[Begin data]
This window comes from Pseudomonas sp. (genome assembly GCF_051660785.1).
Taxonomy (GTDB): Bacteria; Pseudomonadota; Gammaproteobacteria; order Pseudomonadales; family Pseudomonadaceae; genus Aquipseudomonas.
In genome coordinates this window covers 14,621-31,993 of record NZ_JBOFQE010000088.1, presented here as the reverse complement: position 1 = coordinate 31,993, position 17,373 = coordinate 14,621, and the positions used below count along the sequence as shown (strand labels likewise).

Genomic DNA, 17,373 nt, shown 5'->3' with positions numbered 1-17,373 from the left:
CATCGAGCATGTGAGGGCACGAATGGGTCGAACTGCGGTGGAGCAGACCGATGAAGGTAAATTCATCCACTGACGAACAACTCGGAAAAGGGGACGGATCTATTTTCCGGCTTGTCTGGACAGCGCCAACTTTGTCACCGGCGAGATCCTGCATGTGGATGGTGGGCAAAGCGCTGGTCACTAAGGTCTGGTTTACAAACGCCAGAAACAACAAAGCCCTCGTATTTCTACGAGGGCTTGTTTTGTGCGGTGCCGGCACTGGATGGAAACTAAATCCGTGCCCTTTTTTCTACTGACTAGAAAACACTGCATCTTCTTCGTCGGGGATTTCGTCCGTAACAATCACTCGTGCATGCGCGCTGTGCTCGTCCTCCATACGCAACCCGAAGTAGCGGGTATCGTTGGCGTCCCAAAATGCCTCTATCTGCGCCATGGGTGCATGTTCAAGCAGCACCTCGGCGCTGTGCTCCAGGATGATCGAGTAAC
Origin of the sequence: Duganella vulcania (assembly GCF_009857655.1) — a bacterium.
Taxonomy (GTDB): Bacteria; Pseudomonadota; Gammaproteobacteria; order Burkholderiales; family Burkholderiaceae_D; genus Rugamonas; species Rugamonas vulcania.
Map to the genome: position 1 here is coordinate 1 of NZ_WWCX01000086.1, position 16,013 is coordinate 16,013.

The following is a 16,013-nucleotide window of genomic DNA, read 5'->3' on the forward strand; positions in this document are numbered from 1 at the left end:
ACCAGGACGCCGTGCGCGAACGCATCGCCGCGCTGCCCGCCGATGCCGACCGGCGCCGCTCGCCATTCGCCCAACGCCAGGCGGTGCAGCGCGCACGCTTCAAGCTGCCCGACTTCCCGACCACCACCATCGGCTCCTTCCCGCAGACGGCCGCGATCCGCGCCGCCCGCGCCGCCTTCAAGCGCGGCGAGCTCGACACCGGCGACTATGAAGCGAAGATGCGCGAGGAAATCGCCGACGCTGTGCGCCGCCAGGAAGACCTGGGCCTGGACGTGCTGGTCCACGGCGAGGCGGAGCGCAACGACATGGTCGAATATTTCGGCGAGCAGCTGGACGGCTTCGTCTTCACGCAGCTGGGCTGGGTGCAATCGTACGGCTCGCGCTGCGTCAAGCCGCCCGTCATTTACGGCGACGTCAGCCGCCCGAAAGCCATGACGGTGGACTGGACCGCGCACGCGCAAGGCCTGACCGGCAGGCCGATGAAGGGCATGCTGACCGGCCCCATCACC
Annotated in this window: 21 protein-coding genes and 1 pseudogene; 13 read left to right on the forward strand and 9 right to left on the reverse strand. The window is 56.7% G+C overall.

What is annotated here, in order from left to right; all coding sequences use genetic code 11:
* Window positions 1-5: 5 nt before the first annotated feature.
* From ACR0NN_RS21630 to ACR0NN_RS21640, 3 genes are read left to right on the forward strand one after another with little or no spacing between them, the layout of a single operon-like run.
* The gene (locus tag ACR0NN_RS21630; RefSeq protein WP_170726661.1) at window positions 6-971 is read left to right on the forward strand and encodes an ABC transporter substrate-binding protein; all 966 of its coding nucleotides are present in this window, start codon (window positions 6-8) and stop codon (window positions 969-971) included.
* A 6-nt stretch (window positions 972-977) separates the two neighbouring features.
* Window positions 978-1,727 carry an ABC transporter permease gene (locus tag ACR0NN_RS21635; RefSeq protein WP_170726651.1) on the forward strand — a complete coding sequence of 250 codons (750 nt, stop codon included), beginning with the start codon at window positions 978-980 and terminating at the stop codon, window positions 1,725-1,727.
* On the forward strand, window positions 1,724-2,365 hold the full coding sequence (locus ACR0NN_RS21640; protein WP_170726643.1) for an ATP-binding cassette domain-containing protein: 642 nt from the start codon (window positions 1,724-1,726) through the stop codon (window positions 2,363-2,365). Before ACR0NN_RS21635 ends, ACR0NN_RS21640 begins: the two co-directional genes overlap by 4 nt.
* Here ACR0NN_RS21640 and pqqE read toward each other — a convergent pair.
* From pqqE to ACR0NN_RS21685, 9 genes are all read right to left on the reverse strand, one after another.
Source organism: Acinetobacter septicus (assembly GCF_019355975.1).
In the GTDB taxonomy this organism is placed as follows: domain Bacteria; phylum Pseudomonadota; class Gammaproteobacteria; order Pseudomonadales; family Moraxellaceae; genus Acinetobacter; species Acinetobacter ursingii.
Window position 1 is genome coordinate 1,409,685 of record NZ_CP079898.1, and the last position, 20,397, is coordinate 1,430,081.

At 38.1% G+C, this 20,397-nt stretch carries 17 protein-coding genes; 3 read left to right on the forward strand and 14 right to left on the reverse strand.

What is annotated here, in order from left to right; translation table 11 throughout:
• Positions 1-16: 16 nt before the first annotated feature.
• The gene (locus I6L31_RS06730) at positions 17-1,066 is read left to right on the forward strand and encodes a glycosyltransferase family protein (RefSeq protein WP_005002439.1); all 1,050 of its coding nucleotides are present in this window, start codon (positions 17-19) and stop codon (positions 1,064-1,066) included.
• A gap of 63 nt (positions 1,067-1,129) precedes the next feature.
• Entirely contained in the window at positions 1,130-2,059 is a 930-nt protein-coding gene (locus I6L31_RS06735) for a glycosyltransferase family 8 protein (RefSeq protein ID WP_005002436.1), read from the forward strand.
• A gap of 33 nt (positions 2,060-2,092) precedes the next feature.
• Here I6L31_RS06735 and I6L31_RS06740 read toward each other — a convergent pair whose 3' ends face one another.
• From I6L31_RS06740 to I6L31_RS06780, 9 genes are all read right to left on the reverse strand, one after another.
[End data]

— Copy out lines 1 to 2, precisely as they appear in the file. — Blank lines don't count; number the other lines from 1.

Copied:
This window comes from Pseudomonas sp. (genome assembly GCF_051660785.1).
Taxonomy (GTDB): Bacteria; Pseudomonadota; Gammaproteobacteria; order Pseudomonadales; family Pseudomonadaceae; genus Aquipseudomonas.